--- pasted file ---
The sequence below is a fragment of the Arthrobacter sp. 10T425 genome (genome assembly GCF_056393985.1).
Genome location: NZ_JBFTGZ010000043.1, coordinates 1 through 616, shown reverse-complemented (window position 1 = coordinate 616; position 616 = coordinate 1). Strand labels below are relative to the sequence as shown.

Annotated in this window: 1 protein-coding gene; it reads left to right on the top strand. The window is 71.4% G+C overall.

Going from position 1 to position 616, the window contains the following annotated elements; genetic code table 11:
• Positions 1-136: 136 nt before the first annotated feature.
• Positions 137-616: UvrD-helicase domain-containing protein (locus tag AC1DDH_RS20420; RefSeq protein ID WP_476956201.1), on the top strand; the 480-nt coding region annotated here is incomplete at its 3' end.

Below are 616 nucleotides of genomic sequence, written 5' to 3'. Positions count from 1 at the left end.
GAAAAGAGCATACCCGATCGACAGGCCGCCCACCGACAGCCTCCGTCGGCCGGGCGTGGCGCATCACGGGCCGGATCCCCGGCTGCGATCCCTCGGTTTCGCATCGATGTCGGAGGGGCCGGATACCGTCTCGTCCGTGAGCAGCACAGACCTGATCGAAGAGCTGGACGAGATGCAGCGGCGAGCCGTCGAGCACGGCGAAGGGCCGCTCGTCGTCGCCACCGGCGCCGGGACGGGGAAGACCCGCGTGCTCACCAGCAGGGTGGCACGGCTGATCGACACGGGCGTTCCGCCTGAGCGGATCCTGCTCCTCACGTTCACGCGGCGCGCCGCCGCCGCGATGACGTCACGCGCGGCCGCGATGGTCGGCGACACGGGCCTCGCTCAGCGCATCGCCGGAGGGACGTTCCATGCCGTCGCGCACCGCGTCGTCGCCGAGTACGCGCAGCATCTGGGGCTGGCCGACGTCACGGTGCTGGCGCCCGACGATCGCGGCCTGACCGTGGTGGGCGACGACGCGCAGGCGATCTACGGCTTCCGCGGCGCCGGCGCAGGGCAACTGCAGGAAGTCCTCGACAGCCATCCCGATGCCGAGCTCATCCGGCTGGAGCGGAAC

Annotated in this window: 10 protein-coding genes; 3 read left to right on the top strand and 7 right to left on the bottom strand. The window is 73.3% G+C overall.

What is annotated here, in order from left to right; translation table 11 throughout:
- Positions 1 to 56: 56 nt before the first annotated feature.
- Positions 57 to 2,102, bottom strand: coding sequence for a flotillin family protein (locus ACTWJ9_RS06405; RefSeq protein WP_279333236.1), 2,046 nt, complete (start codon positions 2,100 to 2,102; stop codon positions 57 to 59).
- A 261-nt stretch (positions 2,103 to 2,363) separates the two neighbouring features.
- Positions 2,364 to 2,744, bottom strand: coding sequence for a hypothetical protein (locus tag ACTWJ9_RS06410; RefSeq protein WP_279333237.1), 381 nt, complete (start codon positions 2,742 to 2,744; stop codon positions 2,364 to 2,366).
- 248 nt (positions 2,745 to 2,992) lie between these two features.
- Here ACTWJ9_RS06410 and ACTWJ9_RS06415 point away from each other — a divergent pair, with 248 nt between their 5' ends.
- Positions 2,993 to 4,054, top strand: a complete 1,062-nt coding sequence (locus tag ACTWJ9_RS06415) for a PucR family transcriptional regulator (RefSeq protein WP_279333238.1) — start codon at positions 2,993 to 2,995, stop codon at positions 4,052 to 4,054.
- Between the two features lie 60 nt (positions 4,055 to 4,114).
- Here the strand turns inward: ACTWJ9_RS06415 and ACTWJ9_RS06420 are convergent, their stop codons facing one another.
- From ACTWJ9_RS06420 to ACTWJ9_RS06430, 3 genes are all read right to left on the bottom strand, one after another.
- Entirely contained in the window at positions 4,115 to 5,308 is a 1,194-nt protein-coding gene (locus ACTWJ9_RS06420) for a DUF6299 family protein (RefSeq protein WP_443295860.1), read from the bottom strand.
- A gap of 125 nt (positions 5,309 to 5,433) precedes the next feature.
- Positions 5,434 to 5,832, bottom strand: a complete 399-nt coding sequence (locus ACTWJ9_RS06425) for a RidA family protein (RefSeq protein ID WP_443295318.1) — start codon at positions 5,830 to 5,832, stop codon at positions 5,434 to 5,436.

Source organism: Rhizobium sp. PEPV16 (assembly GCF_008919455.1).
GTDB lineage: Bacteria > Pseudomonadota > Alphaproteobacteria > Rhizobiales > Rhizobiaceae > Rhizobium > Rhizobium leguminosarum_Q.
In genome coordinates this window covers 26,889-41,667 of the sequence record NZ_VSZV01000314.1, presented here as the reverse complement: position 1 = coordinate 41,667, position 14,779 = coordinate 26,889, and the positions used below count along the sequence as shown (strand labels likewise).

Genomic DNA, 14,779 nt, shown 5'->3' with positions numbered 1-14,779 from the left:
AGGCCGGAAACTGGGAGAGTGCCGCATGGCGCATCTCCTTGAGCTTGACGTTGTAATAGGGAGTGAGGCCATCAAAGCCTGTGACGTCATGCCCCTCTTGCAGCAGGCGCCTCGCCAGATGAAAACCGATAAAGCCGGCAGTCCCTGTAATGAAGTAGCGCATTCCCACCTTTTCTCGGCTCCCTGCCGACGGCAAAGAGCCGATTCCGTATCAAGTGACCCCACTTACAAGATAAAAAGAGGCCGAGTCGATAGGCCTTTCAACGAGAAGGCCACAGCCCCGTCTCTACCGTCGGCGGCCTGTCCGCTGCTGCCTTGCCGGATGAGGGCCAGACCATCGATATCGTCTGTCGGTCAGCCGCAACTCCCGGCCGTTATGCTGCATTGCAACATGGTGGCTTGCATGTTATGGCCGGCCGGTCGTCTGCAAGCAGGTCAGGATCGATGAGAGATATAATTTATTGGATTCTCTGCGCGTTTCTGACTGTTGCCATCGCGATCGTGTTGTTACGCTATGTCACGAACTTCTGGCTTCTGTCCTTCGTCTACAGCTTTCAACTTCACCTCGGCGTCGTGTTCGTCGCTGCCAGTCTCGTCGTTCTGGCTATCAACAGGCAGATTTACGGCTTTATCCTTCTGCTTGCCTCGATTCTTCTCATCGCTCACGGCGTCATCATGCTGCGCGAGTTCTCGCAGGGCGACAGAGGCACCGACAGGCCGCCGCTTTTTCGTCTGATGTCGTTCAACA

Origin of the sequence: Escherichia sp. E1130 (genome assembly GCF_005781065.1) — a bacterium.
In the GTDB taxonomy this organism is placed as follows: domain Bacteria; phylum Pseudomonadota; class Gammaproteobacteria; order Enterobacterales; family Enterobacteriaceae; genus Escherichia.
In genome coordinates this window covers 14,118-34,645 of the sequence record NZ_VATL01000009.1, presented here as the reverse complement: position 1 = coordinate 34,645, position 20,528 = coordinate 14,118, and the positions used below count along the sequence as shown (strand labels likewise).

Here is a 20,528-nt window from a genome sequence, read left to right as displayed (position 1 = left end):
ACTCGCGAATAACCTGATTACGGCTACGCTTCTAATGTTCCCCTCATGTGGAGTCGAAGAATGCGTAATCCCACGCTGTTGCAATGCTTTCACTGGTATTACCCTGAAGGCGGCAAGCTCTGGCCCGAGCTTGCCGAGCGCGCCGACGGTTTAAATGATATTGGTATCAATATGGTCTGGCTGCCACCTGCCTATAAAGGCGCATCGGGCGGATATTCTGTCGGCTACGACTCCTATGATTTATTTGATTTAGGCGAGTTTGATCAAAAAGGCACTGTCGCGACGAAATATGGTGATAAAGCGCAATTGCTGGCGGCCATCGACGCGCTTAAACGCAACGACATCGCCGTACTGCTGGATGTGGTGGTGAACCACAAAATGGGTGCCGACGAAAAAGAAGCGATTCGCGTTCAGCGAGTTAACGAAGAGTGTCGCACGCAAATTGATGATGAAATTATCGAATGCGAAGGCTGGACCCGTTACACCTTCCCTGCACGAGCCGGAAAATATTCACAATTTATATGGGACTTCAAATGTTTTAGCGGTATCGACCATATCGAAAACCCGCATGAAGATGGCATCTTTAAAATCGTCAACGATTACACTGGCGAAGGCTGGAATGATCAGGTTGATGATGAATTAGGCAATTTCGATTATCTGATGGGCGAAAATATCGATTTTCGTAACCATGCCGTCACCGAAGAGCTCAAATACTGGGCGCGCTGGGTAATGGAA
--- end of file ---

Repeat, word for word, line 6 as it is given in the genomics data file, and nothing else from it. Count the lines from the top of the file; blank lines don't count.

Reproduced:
• Positions 137-616: UvrD-helicase domain-containing protein (locus tag AC1DDH_RS20420; RefSeq protein ID WP_476956201.1), on the top strand; the 480-nt coding region annotated here is incomplete at its 3' end.